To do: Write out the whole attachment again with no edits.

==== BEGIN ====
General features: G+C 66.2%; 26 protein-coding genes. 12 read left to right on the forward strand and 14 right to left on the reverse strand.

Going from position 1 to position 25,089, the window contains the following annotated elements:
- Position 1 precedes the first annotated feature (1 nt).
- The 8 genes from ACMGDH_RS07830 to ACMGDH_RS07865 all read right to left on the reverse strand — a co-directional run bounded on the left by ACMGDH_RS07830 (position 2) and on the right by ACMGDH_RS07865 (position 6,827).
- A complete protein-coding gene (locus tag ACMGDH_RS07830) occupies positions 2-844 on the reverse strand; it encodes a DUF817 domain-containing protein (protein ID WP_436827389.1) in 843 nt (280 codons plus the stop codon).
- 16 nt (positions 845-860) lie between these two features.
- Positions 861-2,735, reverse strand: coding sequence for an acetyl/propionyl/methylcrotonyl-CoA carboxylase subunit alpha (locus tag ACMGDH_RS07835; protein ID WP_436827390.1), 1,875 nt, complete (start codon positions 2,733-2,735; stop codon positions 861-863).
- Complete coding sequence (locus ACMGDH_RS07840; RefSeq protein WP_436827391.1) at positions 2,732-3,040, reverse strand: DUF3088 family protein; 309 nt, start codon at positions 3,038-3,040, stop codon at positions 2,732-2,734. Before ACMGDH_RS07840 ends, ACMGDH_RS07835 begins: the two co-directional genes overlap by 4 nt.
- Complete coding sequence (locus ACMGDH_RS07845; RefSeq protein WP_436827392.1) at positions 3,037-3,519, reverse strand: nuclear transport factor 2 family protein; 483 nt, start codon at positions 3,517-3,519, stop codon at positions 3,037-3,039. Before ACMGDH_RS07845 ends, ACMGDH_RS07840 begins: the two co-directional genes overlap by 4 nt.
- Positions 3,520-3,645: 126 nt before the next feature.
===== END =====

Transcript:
General features: G+C 66.2%; 26 protein-coding genes. 12 read left to right on the forward strand and 14 right to left on the reverse strand.

Going from position 1 to position 25,089, the window contains the following annotated elements:
- Position 1 precedes the first annotated feature (1 nt).
- The 8 genes from ACMGDH_RS07830 to ACMGDH_RS07865 all read right to left on the reverse strand — a co-directional run bounded on the left by ACMGDH_RS07830 (position 2) and on the right by ACMGDH_RS07865 (position 6,827).
- A complete protein-coding gene (locus tag ACMGDH_RS07830) occupies positions 2-844 on the reverse strand; it encodes a DUF817 domain-containing protein (protein ID WP_436827389.1) in 843 nt (280 codons plus the stop codon).
- 16 nt (positions 845-860) lie between these two features.
- Positions 861-2,735, reverse strand: coding sequence for an acetyl/propionyl/methylcrotonyl-CoA carboxylase subunit alpha (locus tag ACMGDH_RS07835; protein ID WP_436827390.1), 1,875 nt, complete (start codon positions 2,733-2,735; stop codon positions 861-863).
- Complete coding sequence (locus ACMGDH_RS07840; RefSeq protein WP_436827391.1) at positions 2,732-3,040, reverse strand: DUF3088 family protein; 309 nt, start codon at positions 3,038-3,040, stop codon at positions 2,732-2,734. Before ACMGDH_RS07840 ends, ACMGDH_RS07835 begins: the two co-directional genes overlap by 4 nt.
- Complete coding sequence (locus ACMGDH_RS07845; RefSeq protein WP_436827392.1) at positions 3,037-3,519, reverse strand: nuclear transport factor 2 family protein; 483 nt, start codon at positions 3,517-3,519, stop codon at positions 3,037-3,039. Before ACMGDH_RS07845 ends, ACMGDH_RS07840 begins: the two co-directional genes overlap by 4 nt.
- Positions 3,520-3,645: 126 nt before the next feature.